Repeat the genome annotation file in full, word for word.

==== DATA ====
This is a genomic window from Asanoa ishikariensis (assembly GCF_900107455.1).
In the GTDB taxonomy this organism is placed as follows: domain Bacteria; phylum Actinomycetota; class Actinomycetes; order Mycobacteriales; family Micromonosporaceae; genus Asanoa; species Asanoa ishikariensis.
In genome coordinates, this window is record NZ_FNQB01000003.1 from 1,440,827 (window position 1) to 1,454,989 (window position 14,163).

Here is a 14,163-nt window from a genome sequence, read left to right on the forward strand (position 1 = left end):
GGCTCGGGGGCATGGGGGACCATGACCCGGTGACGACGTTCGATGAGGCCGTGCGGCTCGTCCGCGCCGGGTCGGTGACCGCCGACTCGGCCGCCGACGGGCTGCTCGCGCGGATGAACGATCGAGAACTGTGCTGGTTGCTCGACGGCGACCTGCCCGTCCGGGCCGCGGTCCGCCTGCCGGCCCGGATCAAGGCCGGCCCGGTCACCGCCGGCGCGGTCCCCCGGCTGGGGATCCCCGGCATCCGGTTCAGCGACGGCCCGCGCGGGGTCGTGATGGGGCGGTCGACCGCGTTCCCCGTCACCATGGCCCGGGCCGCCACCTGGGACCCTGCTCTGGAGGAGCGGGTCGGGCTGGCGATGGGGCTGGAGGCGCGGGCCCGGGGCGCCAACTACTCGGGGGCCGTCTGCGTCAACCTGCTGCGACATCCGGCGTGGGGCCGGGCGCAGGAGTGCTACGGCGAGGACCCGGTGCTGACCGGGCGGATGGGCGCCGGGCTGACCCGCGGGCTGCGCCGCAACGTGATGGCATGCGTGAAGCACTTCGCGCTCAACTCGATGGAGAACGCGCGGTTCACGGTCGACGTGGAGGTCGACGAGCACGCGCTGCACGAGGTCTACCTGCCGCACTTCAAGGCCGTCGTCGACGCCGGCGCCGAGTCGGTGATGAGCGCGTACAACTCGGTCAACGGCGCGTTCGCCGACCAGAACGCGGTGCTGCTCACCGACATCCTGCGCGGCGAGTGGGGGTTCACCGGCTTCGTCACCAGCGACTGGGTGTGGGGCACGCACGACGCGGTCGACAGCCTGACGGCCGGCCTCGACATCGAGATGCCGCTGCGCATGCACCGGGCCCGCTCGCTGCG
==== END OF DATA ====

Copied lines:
This is a genomic window from Asanoa ishikariensis (assembly GCF_900107455.1).
In the GTDB taxonomy this organism is placed as follows: domain Bacteria; phylum Actinomycetota; class Actinomycetes; order Mycobacteriales; family Micromonosporaceae; genus Asanoa; species Asanoa ishikariensis.
In genome coordinates, this window is record NZ_FNQB01000003.1 from 1,440,827 (window position 1) to 1,454,989 (window position 14,163).

Here is a 14,163-nt window from a genome sequence, read left to right on the forward strand (position 1 = left end):
GGCTCGGGGGCATGGGGGACCATGACCCGGTGACGACGTTCGATGAGGCCGTGCGGCTCGTCCGCGCCGGGTCGGTGACCGCCGACTCGGCCGCCGACGGGCTGCTCGCGCGGATGAACGATCGAGAACTGTGCTGGTTGCTCGACGGCGACCTGCCCGTCCGGGCCGCGGTCCGCCTGCCGGCCCGGATCAAGGCCGGCCCGGTCACCGCCGGCGCGGTCCCCCGGCTGGGGATCCCCGGCATCCGGTTCAGCGACGGCCCGCGCGGGGTCGTGATGGGGCGGTCGACCGCGTTCCCCGTCACCATGGCCCGGGCCGCCACCTGGGACCCTGCTCTGGAGGAGCGGGTCGGGCTGGCGATGGGGCTGGAGGCGCGGGCCCGGGGCGCCAACTACTCGGGGGCCGTCTGCGTCAACCTGCTGCGACATCCGGCGTGGGGCCGGGCGCAGGAGTGCTACGGCGAGGACCCGGTGCTGACCGGGCGGATGGGCGCCGGGCTGACCCGCGGGCTGCGCCGCAACGTGATGGCATGCGTGAAGCACTTCGCGCTCAACTCGATGGAGAACGCGCGGTTCACGGTCGACGTGGAGGTCGACGAGCACGCGCTGCACGAGGTCTACCTGCCGCACTTCAAGGCCGTCGTCGACGCCGGCGCCGAGTCGGTGATGAGCGCGTACAACTCGGTCAACGGCGCGTTCGCCGACCAGAACGCGGTGCTGCTCACCGACATCCTGCGCGGCGAGTGGGGGTTCACCGGCTTCGTCACCAGCGACTGGGTGTGGGGCACGCACGACGCGGTCGACAGCCTGACGGCCGGCCTCGACATCGAGATGCCGCTGCGCATGCACCGGGCCCGCTCGCTGCG